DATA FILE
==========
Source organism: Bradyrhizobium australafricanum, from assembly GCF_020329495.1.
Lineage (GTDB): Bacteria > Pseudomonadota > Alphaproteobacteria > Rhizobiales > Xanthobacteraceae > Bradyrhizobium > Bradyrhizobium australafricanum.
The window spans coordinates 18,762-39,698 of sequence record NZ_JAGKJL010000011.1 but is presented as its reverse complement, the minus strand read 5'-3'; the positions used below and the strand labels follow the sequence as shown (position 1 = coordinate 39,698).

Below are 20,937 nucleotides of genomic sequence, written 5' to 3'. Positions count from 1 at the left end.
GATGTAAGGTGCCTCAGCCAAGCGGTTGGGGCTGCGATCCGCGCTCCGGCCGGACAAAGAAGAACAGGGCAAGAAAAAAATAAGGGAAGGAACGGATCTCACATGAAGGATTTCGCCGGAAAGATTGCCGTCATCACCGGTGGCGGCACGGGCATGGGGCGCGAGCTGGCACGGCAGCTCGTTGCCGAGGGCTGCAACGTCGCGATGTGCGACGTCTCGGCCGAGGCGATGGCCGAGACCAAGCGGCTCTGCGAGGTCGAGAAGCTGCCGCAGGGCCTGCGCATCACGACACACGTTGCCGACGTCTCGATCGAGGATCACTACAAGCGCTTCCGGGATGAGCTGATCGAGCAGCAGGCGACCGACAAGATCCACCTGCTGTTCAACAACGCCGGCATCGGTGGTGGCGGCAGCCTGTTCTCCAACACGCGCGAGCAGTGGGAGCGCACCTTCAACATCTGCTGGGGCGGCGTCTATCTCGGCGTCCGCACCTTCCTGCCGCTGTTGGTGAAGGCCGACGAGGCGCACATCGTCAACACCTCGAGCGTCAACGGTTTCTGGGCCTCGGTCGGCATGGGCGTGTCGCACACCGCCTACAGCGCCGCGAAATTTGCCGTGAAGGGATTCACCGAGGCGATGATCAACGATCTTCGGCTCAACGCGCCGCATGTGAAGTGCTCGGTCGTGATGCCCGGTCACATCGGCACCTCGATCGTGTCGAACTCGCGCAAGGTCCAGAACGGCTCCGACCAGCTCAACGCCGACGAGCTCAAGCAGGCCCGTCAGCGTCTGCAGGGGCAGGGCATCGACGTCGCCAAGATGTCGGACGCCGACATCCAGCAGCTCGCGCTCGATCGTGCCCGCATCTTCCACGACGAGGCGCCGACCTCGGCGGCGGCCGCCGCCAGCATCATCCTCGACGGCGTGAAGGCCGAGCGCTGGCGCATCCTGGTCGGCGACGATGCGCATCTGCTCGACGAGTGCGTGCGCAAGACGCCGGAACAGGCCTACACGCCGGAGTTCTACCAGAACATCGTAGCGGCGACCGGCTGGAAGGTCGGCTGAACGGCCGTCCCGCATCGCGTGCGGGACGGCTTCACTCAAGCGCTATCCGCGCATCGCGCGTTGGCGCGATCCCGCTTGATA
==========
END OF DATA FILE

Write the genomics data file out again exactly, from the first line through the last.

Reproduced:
Source organism: Bradyrhizobium australafricanum, from assembly GCF_020329495.1.
Lineage (GTDB): Bacteria > Pseudomonadota > Alphaproteobacteria > Rhizobiales > Xanthobacteraceae > Bradyrhizobium > Bradyrhizobium australafricanum.
The window spans coordinates 18,762-39,698 of sequence record NZ_JAGKJL010000011.1 but is presented as its reverse complement, the minus strand read 5'-3'; the positions used below and the strand labels follow the sequence as shown (position 1 = coordinate 39,698).

Below are 20,937 nucleotides of genomic sequence, written 5' to 3'. Positions count from 1 at the left end.
GATGTAAGGTGCCTCAGCCAAGCGGTTGGGGCTGCGATCCGCGCTCCGGCCGGACAAAGAAGAACAGGGCAAGAAAAAAATAAGGGAAGGAACGGATCTCACATGAAGGATTTCGCCGGAAAGATTGCCGTCATCACCGGTGGCGGCACGGGCATGGGGCGCGAGCTGGCACGGCAGCTCGTTGCCGAGGGCTGCAACGTCGCGATGTGCGACGTCTCGGCCGAGGCGATGGCCGAGACCAAGCGGCTCTGCGAGGTCGAGAAGCTGCCGCAGGGCCTGCGCATCACGACACACGTTGCCGACGTCTCGATCGAGGATCACTACAAGCGCTTCCGGGATGAGCTGATCGAGCAGCAGGCGACCGACAAGATCCACCTGCTGTTCAACAACGCCGGCATCGGTGGTGGCGGCAGCCTGTTCTCCAACACGCGCGAGCAGTGGGAGCGCACCTTCAACATCTGCTGGGGCGGCGTCTATCTCGGCGTCCGCACCTTCCTGCCGCTGTTGGTGAAGGCCGACGAGGCGCACATCGTCAACACCTCGAGCGTCAACGGTTTCTGGGCCTCGGTCGGCATGGGCGTGTCGCACACCGCCTACAGCGCCGCGAAATTTGCCGTGAAGGGATTCACCGAGGCGATGATCAACGATCTTCGGCTCAACGCGCCGCATGTGAAGTGCTCGGTCGTGATGCCCGGTCACATCGGCACCTCGATCGTGTCGAACTCGCGCAAGGTCCAGAACGGCTCCGACCAGCTCAACGCCGACGAGCTCAAGCAGGCCCGTCAGCGTCTGCAGGGGCAGGGCATCGACGTCGCCAAGATGTCGGACGCCGACATCCAGCAGCTCGCGCTCGATCGTGCCCGCATCTTCCACGACGAGGCGCCGACCTCGGCGGCGGCCGCCGCCAGCATCATCCTCGACGGCGTGAAGGCCGAGCGCTGGCGCATCCTGGTCGGCGACGATGCGCATCTGCTCGACGAGTGCGTGCGCAAGACGCCGGAACAGGCCTACACGCCGGAGTTCTACCAGAACATCGTAGCGGCGACCGGCTGGAAGGTCGGCTGAACGGCCGTCCCGCATCGCGTGCGGGACGGCTTCACTCAAGCGCTATCCGCGCATCGCGCGTTGGCGCGATCCCGCTTGATA